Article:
Obviously. HS2 is either a very good idea, or a very bad idea, depending on your opinion thereon. I am sure that we can, at least. all agree on that.
For those of you furth of the United Kingdom of Great Britain & Northern Ireland who may not be totally up to date with said HS2, it’s a proposed high speed link between the Great Wen and parts midlandish and northwards thereof. One day, it might even make it as far as Caledonia (stern and wild). Provided, of course, that you are still talking to us by then.
Whatever. I’ve decided that I would, myself, like the whole thing called off right now. I’ve been watching the debate on the second reading of the High Speed Rail (West Midlands-Crewe) Bill and I am now incandescent.
MP after MP has been saying ‘Haitch’ when referring to the ‘HS2’ proposal. This is deeply wrong and they should all know better.
I blame Edward Boyle, Minister of Education from 1962-64 and nearly every other Mister of Education since then for this perversion. Their deliberate mangling and serial neglect of our language has led us to this sorry state of affairs.
It should go without saying that the correct pronunciation is ‘Aitch’.
And, while we’re on the subject, it’s ‘scone’ and not ‘scone’ or ‘scone’.
17 thoughts on “HS2”
A good evening to you, Admiral Mackie.
I side with Boylesy and the ministers of education on this. Language and pronunciations mutate over a period and in this case we have added an aitch, I mean, haitch to the word use. This evolvement is because no one wants to go furth down the cockney road and drop the H : ‘arrods, Prince ‘arry, West ‘am, ‘ovis, ‘ippopotamus. Trust our educators to educate.
Where in the loft do you stand with the word hatch? Are you going to do a hatchet job with this and chop off its H? Atch your age John and move with the times.
Earts, Earts, glorious Earts.
I think it should be abandoned forthwith as being far too expensive and deleterious to the population who owns the property through which it travels. No one will be able to afford the fares anyway. The money should be spent improving what is there all ready which would generally speed it all up a bit. With or without the H.
Anyone in that much of a hurry can fly anyway.
In the 1800s it was common to not aspirate the “h” in hospital and hotel among other words. The “Haitch” is arguably an overcompensation. As for HS2, scrap the blasted thing. It’s a brutally expensive vanity project. For high speed trains to operate at their maximum velocity, they need to travel long distances. The UK is simply too small and the population too unevenly concentrated for it to even be worth it. Rural transport is suffering due to budget cuts, but HM’s Treasury can find billions to cut half an hour off a London-Brum train ride. This isn’t going over well in deepest, darkest Dorset where several towns are being threatened with transport isolation. I shan’t worry about England and Scotland being on speaking terms, with the way Wee Nippy and the SNP are tying themselves in knots as they prepare their political gallows…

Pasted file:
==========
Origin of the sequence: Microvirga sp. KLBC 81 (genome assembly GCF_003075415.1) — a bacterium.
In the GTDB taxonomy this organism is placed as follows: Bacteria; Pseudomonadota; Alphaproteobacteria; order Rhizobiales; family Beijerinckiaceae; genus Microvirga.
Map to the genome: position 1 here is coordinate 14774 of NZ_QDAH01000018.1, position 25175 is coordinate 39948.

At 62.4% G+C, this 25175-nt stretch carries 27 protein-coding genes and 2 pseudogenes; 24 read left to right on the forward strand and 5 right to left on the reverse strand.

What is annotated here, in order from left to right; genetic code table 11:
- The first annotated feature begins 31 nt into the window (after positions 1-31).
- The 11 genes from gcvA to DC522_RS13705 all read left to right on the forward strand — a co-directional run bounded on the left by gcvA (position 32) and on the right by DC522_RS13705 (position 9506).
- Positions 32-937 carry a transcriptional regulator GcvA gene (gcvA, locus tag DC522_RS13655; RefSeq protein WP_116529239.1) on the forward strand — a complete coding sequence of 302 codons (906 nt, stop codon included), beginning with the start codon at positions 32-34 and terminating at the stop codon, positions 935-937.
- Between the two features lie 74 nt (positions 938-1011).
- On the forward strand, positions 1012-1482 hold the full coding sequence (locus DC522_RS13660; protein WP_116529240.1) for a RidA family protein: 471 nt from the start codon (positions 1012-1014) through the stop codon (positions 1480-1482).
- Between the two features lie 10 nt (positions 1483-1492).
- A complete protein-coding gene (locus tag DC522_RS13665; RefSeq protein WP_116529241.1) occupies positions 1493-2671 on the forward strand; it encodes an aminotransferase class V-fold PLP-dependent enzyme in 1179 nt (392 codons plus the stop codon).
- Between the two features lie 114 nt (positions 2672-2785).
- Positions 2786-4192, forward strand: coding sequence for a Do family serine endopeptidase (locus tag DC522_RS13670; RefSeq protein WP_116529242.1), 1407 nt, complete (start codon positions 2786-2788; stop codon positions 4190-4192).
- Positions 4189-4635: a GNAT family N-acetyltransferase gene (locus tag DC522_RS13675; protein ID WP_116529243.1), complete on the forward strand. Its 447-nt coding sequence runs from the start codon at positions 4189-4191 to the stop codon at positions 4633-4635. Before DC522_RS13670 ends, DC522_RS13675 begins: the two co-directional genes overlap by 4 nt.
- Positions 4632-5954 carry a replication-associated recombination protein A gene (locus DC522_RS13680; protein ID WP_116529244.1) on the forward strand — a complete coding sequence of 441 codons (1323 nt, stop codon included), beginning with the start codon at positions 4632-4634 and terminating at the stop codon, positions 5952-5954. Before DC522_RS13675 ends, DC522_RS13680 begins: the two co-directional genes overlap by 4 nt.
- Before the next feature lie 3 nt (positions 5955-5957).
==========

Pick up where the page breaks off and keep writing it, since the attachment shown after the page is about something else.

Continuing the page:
Never mind the awful ‘H’aitch, I’m sick of all the BBC bods talking northern with their blasted short vowels polluting my ears since Auntie moved to Manc-land. It sounds so common and dirty.
Where I come from one mows one’s grarse then draws a barth and enjoys a glarse of wine. They don’t even drink wine in the north…..that’s how it should be done.
As for HS2, why would anyone want to get oop north any quicker?
Watch your backs!
The last I heard “officially” reported in the news here in the USA, there was still a lot of discussion, not to mention argument and confusion, regarding a possible high speed rail line between Dallas and Houston.
Well, then (as the Welsh like to begin a good bit of gossip), according to an NHK (Japanese TV) show I recently saw, it’s all miraculously done and dusted, with service expected to begin in 2023 and Japan Railways, who will be exporting the latest model N500A Shinkansen (“bullet train”) stuff, good for up to 285 km./hr., to the USA, already having set up an office in Dallas.
It’s amazing how some projects seem to get approved in the dead of night, when nobody is looking. One darkly suspects that someone, somewhere, is personally going to make out very well on this.
I can’t help but wonder how, when UK rail passengers are already screaming about how they’re being squeezed for ever-higher fares, the promoters of the “HS2” scheme expect to ever have enough posteriors in seats to make the fool thing pay off. No skin off my nose, so to speak, just so long as no public funds are poured into it. What the Haitch?
HS2 is hugely expensive £56bn and climbing. I think that paradoxically this may be the reason it gets built. Think of the huge fees to be earned by the armies of consultants, lawyers, accountants and bankers. These people have vested interest in making HS2 happen they’ve got influence and savvy they’ll know exactly who to buy off and for how much.